Horizontal ventilation

Horizontal ventilation utilizes horizontal openings, such as doors and windows, to remove smoke, heat, and gases from a burning building. It is commonly used in residential, room-and-contents, and basement fires.

Horizontal ventilation is most effective when the opening is direct to the outside, as this allows for the quickest and most efficient removal of smoke and gases. It is generally a fast and easy way for interior crews to ventilate a building from the inside or outside. However, horizontal ventilation can be more difficult to accomplish if no horizontal openings are available.

One advantage of horizontal ventilation is that it can help to limit structural damage to the building, as it does not involve cutting holes in the roof or walls. Horizontal ventilation can be accomplished using natural methods, such as opening windows and doors, or it can be done mechanically using tools like hydraulic spreaders and pry bars.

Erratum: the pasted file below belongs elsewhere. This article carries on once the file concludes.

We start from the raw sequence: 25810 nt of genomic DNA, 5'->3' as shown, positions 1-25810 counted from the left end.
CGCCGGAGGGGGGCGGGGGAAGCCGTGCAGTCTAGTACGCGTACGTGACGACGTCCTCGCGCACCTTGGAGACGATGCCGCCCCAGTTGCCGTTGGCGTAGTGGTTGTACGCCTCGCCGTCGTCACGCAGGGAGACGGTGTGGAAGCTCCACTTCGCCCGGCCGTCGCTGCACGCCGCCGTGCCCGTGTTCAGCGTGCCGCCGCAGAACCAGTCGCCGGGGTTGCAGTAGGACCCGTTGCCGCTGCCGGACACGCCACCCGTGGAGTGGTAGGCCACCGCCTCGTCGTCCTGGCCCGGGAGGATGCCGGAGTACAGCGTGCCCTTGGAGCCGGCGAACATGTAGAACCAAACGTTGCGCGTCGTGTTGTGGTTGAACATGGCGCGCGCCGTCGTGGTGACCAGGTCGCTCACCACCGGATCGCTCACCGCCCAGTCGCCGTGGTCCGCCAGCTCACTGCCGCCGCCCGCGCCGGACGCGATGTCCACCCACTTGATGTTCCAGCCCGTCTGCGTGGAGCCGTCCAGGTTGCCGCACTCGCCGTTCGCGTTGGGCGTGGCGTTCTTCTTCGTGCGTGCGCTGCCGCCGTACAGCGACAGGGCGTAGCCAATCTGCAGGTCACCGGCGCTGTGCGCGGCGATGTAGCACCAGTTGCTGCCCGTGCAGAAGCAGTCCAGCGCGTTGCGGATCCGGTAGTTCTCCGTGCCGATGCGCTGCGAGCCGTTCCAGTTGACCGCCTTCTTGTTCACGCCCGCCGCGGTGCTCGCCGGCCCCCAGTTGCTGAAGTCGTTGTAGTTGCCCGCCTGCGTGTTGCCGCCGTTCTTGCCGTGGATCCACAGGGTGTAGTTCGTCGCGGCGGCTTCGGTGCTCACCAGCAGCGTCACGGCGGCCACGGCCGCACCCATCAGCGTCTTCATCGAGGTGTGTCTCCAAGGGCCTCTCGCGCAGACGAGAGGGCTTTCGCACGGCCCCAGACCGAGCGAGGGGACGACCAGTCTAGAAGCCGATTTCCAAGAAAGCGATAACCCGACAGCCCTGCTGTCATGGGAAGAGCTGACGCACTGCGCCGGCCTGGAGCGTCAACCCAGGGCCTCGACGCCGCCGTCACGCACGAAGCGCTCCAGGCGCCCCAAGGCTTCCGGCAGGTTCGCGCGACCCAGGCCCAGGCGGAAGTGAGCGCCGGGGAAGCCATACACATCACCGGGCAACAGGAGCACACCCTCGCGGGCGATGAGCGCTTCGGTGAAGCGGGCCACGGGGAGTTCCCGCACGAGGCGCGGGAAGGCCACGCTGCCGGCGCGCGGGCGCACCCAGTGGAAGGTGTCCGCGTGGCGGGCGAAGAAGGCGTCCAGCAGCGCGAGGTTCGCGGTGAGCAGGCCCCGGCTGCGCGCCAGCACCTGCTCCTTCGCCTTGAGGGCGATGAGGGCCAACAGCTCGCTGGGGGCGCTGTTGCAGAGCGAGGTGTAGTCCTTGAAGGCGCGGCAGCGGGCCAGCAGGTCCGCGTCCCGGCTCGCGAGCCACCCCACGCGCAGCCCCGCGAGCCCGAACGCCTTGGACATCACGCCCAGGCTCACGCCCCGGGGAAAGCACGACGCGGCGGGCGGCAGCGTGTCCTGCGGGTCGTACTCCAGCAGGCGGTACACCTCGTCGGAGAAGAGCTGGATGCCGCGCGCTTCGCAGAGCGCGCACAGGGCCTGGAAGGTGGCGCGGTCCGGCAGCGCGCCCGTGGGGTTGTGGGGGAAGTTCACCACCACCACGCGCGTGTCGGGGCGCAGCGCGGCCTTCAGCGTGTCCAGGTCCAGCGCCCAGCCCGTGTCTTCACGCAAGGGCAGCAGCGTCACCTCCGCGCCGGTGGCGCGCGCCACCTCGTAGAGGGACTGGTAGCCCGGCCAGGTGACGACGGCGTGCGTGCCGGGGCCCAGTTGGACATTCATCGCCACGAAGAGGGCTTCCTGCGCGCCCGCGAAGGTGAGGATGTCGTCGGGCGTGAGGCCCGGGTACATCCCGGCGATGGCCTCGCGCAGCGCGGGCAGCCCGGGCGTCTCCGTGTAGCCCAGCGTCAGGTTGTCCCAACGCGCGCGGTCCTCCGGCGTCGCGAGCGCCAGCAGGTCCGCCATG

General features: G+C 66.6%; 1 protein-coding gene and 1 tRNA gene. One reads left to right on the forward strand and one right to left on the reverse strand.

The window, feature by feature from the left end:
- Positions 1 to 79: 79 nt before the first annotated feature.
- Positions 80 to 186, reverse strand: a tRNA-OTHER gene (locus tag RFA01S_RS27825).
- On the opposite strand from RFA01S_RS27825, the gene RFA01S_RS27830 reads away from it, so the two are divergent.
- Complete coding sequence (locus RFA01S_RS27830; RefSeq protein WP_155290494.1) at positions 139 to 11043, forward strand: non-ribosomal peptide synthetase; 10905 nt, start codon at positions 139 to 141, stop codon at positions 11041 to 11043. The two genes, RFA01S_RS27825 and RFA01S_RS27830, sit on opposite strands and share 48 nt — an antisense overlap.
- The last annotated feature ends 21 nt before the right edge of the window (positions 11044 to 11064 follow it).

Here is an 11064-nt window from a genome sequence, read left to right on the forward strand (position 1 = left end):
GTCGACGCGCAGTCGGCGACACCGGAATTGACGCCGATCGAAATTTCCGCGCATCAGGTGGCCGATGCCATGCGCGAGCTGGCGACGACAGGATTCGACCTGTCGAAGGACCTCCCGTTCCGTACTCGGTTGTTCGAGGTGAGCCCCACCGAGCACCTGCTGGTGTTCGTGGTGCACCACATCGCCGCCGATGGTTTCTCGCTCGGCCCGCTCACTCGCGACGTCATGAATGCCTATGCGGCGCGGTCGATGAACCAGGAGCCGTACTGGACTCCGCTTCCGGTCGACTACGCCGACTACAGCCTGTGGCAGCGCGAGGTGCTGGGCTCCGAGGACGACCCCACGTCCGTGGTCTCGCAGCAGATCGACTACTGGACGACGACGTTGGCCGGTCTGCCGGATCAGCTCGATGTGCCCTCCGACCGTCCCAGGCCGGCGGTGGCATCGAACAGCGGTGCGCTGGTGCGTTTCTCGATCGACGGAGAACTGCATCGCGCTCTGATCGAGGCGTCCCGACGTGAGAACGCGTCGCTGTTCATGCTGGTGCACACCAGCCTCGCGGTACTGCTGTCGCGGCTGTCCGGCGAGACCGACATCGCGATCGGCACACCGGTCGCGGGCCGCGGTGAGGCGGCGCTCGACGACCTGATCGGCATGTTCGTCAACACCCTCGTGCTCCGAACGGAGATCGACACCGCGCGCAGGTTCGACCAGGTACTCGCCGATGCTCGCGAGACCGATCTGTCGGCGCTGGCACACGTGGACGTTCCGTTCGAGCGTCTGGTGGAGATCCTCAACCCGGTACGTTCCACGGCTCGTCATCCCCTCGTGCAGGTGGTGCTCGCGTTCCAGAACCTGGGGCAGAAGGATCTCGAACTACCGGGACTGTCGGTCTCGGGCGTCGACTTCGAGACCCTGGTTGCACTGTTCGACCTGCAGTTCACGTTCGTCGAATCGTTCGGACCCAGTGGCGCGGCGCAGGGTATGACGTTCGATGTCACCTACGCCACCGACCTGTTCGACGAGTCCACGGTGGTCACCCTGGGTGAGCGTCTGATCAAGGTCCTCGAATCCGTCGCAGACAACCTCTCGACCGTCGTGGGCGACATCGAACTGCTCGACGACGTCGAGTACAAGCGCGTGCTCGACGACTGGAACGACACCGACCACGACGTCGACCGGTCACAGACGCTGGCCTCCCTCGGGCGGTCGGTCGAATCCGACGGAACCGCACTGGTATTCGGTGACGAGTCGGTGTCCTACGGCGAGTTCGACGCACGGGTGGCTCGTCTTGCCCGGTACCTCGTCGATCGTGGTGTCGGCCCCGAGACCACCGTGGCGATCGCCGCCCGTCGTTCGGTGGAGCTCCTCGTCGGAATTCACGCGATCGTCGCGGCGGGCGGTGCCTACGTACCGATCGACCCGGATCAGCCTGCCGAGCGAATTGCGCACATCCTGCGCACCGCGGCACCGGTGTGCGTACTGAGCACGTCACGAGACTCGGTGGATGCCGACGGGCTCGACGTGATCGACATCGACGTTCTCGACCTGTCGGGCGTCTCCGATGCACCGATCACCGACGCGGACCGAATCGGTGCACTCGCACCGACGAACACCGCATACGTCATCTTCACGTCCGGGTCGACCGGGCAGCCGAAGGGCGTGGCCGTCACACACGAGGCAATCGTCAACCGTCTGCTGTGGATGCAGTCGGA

Vertical ventilation

Vertical ventilation involves making openings in the roofs or floors of a building to release combustion products vertically. This type of ventilation can occur naturally if there is an opening in the roof or floor, but it may also be assisted by mechanical means.

To effectively use vertical ventilation, firefighters will typically make the opening as close to the seat of the fire as possible. This method helps remove the heat, smoke, and gases fueling the fire.